Reviewed by Dr. Israel Drazin, the author of seventeen books, including a series of five volumes on the Aramaic translation of the Hebrew Bible, which he co-authors with Dr. Stanley M. Wagner, and a series of four books on the twelfth century philosopher Moses Maimonides. The Orthodox Union (OU) and Yeshiva University publish weekly chapters of Drazin and Wagner's book Let's Study Onkelos on www.ou.org/torah and on email@example.com. His website is http://booksnthoughts.com.
Rasputin and the Jews: A new history?
In her new book, Delin Colón used the French memoirs of her great-great uncle to put forth an interesting argument for another reason why Grigory Rasputin might have been killed – his acceptance of Russia’s Jews.
Rasputin’s death is already the stuff of legend. It’s been said that he was tricked into ingesting enough poison to kill five men but remained unaffected. When that didn’t work, his murderers shot him four times, beat him, bound his body, wrapped him in a carpet and threw him into an icy river. He apparently broke free from the bindings and the carpet but drowned in the partially frozen waters.
By the time of his murder, Russia was in the throes of World War I and, with Tsar Nicholas II away at the front, Rasputin began exercising more and more influence over Tsaritsa Alexandra. As a longtime member of the royal court, he held considerable sway over her decisions and he even convinced her to fill several government posts with his handpicked candidates.
Meanwhile, many Russians blamed Rasputin and his influence on the royals for the country’s deteriorating economy. It also didn’t help that the war was not going well.
Now, in a slim 112-page book, Colón has put forth the notion that Rasputin’s advocacy on behalf of the country’s Jews contributed to his demise. The author says she’s spent a dozen years gathering the facts and first learned about Rasputin’s philo-Semitism by reading the memoirs of her great-great uncle, Aron Simanovitch, Rasputin’s Jewish secretary.
"This book is an account of Rasputin as a healer, equal rights activist and man of God, and why he was so vilified by the aristocracy that their libelous and slanderous rumors became accepted as history. For nearly a century, Grigory Rasputin, spiritual advisor to Russia’s last Tsar and Tsarina, has been unjustly maligned simply because history is written by the politically powerful and not by the common man. A wealth of evidence shows that Rasputin was discredited by a fanatically anti-Semitic Russian society, for advocating equal rights for the severely oppressed Jewish population, as well as for promoting peace in a pro-war era. Testimony by his friends and enemies, from all social strata, provides a picture of a spiritual man who hated bigotry, inequity and violence."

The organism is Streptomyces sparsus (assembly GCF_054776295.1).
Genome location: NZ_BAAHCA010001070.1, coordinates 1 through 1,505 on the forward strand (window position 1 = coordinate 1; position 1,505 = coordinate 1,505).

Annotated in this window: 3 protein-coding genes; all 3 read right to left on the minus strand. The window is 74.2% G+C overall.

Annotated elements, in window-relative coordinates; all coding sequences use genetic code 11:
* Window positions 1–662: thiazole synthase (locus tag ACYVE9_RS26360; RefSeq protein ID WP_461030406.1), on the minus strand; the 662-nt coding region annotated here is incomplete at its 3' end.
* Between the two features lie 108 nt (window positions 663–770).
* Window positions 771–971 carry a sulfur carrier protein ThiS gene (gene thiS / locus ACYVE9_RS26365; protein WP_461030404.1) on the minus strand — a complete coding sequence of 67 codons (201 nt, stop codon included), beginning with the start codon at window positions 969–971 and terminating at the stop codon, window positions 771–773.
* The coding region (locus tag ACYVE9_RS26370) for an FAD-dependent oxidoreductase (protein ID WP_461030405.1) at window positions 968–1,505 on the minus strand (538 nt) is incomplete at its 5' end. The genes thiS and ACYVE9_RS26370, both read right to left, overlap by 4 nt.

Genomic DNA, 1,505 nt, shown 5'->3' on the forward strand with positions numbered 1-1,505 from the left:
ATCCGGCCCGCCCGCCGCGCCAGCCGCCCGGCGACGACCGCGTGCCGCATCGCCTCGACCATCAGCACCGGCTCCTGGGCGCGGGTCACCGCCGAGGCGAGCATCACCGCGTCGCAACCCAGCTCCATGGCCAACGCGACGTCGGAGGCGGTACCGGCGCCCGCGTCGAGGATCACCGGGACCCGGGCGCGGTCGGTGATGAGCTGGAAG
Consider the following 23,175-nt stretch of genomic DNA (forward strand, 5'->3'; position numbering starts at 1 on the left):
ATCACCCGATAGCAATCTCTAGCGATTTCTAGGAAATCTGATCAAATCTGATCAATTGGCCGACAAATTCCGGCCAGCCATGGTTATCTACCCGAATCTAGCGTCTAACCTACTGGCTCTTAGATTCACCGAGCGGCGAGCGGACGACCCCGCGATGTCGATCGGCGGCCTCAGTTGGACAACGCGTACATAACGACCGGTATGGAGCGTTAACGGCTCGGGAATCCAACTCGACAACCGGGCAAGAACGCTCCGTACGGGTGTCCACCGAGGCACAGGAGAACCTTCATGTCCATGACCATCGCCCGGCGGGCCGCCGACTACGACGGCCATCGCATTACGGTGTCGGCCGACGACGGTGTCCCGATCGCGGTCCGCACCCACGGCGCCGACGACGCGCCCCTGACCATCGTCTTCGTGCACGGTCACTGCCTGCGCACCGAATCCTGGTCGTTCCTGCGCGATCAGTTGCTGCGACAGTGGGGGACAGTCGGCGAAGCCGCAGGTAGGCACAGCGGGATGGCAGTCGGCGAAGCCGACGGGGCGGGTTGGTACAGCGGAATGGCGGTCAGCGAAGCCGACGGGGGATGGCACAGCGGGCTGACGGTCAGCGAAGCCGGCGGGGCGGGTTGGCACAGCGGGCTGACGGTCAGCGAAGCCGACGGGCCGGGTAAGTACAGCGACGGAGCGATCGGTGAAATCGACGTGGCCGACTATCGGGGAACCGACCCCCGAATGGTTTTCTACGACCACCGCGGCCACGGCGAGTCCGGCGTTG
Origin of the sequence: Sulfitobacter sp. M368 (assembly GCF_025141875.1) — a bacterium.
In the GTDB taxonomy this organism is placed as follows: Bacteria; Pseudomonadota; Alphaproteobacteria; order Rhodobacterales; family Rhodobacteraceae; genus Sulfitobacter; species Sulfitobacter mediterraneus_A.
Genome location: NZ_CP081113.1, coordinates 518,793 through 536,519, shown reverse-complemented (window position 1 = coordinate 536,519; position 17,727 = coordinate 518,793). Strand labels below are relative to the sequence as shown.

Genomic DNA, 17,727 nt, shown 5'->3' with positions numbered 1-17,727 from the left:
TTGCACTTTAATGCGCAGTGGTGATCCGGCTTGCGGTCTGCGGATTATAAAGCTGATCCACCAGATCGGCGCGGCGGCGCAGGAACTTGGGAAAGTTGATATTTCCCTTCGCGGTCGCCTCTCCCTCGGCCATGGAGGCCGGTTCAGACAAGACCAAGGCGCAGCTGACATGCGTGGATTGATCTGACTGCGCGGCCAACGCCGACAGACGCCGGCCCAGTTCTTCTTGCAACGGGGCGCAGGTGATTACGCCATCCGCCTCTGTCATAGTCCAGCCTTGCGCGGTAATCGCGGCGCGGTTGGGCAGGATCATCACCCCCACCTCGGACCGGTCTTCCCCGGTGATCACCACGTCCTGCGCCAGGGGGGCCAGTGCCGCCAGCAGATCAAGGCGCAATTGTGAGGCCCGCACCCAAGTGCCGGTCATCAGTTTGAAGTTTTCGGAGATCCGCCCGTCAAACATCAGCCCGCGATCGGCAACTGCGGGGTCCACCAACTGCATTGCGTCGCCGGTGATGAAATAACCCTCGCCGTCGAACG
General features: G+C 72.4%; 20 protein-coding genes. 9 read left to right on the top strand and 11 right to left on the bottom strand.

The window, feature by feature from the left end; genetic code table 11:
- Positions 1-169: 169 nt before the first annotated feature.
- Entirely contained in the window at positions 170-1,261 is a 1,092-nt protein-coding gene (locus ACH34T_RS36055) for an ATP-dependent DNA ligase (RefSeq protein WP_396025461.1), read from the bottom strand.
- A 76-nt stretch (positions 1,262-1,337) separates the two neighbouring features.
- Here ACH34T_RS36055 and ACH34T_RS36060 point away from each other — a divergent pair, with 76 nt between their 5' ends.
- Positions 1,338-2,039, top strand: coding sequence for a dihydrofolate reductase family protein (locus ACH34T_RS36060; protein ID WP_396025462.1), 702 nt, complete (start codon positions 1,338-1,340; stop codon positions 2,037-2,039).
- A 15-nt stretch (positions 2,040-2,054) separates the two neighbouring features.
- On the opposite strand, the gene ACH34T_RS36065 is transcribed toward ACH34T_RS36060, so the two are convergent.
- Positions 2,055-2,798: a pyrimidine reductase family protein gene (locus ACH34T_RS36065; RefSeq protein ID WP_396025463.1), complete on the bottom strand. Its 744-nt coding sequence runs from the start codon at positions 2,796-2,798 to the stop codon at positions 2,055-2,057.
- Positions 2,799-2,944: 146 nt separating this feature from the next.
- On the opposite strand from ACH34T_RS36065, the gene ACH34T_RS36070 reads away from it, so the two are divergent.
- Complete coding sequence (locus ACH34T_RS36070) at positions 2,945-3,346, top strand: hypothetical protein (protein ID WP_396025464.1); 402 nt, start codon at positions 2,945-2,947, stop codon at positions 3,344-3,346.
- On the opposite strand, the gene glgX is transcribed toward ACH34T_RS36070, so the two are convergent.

Sound interesting? Sure. I think this could open up even more argument over Rasputin’s life and, of course, his legendary death.
Reviewed by Steve Pollak, editor, Jewish Literary Review
A Make-Over for the Mad Monk
Almost every day, I am privileged to hear from authors who call my attention to their newly-published books. But none of them claimed my attention quite as forcefully as Delin Colón, author of “Rasputin and the Jews: A Reversal of History.”
First, she is the great-great-grandniece of Aron Simanovitch, a Jewish man who served as the secretary to Grigory Rasputin himself. Second, she makes the audacious argument that the so-called “Mad Monk” was, in fact, “a healer, humanitarian, equal rights activist and man of God” as well as a benefactor of the Jewish people and a champion of oppressed women.
The conventional wisdom, of course, is that Rasputin, the priest who was spiritual advisor to the last tsar and tsarina of Russia, was a charismatic seducer who exercised an uncanny and unwholesome influence on the monarchs. He is commonly depicted as an illiterate who loved to imbibe and refused to bathe, a compulsive ruiner of virgins who used his hypnotic powers and the privileges of the priesthood to carry out his seductions.
His moral crimes aside, however, it was his reputed interference in matters of state that prompted a gang of Russian aristocrats to murder him. Rasputin was famously hard to kill — he survived a massive dose of poison, several gunshots, and a brutal beating before finally drowning when his battered body was sunk in the Neva, or so goes the stories that have long been told about him.
Colón rejects “the outrageous rumors perpetrated by a bigoted, small-minded, self-absorbed society,” including the “debauchery, sins, or crimes” that were commonly charged against him. She is wholly uninterested in the Grand Guignol that accompanied his murder. She is more interested in what Rasputin did in life.
“The people Rasputin helped – the underdogs of society, the Jews, peasants, and poverty-stricken were not in a position to speak up or even to be believed,” she insists. “The long perpetuated image of Rasputin is of a man who committed evil for the sake of evil alone. Naturally, the largely anti-Semitic aristocracy would think it evil to champion the cause of the oppressed Russian peasants and especially the Jews.”
Among her sources is the memoir of her own distant relative, Rasputin’s personal secretary, and she concedes that his account has been impugned by historians “due to the inclusion in his memoirs of bizarre court gossip and exaggeration of his own importance in the court.” But she insists that his regard for Rasputin is supported by the historical record, and she makes an earnest and plausible case in the pages of her book that he was not the monster that his enemies made him out to be.
Russian history provides us with enough real monsters to make even the storybook version of Rasputin seem like nothing more than a villain out of melodrama. According to Colón, however, he was not even that.
Copies of “Rasputin and the Jews” are available for purchase at Amazon.com
Jonathan Kirsch, author and publishing attorney, is the book editor of The Jewish Journal. He can be reached at www.jewishjournal.com/twelvetwelve.